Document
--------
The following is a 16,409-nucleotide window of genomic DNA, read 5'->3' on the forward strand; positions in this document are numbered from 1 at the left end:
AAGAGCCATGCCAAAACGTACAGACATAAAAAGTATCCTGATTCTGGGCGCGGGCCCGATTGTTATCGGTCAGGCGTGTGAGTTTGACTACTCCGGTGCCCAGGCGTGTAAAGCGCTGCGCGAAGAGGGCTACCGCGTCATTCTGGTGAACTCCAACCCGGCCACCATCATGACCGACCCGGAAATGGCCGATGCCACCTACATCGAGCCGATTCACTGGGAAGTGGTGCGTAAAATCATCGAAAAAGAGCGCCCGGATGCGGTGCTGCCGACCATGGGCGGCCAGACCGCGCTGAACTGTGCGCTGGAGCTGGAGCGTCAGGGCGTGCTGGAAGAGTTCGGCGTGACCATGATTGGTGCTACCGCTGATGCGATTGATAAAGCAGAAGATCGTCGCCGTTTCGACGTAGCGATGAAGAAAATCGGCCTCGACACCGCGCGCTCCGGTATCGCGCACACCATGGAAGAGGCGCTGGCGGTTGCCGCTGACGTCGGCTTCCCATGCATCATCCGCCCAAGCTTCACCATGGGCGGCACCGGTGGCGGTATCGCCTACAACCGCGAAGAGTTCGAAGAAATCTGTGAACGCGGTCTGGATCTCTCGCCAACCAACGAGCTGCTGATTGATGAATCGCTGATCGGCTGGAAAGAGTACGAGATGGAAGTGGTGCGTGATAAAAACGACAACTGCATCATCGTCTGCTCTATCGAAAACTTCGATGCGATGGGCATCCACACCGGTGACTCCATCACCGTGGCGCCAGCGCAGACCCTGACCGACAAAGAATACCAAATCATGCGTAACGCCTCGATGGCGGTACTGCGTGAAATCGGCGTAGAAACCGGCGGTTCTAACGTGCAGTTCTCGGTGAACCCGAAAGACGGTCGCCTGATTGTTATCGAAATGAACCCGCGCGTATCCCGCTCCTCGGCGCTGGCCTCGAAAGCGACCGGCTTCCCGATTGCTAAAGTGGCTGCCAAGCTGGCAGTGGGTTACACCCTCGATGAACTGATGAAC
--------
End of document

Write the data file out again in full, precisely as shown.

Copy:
The following is a 16,409-nucleotide window of genomic DNA, read 5'->3' on the forward strand; positions in this document are numbered from 1 at the left end:
AAGAGCCATGCCAAAACGTACAGACATAAAAAGTATCCTGATTCTGGGCGCGGGCCCGATTGTTATCGGTCAGGCGTGTGAGTTTGACTACTCCGGTGCCCAGGCGTGTAAAGCGCTGCGCGAAGAGGGCTACCGCGTCATTCTGGTGAACTCCAACCCGGCCACCATCATGACCGACCCGGAAATGGCCGATGCCACCTACATCGAGCCGATTCACTGGGAAGTGGTGCGTAAAATCATCGAAAAAGAGCGCCCGGATGCGGTGCTGCCGACCATGGGCGGCCAGACCGCGCTGAACTGTGCGCTGGAGCTGGAGCGTCAGGGCGTGCTGGAAGAGTTCGGCGTGACCATGATTGGTGCTACCGCTGATGCGATTGATAAAGCAGAAGATCGTCGCCGTTTCGACGTAGCGATGAAGAAAATCGGCCTCGACACCGCGCGCTCCGGTATCGCGCACACCATGGAAGAGGCGCTGGCGGTTGCCGCTGACGTCGGCTTCCCATGCATCATCCGCCCAAGCTTCACCATGGGCGGCACCGGTGGCGGTATCGCCTACAACCGCGAAGAGTTCGAAGAAATCTGTGAACGCGGTCTGGATCTCTCGCCAACCAACGAGCTGCTGATTGATGAATCGCTGATCGGCTGGAAAGAGTACGAGATGGAAGTGGTGCGTGATAAAAACGACAACTGCATCATCGTCTGCTCTATCGAAAACTTCGATGCGATGGGCATCCACACCGGTGACTCCATCACCGTGGCGCCAGCGCAGACCCTGACCGACAAAGAATACCAAATCATGCGTAACGCCTCGATGGCGGTACTGCGTGAAATCGGCGTAGAAACCGGCGGTTCTAACGTGCAGTTCTCGGTGAACCCGAAAGACGGTCGCCTGATTGTTATCGAAATGAACCCGCGCGTATCCCGCTCCTCGGCGCTGGCCTCGAAAGCGACCGGCTTCCCGATTGCTAAAGTGGCTGCCAAGCTGGCAGTGGGTTACACCCTCGATGAACTGATGAAC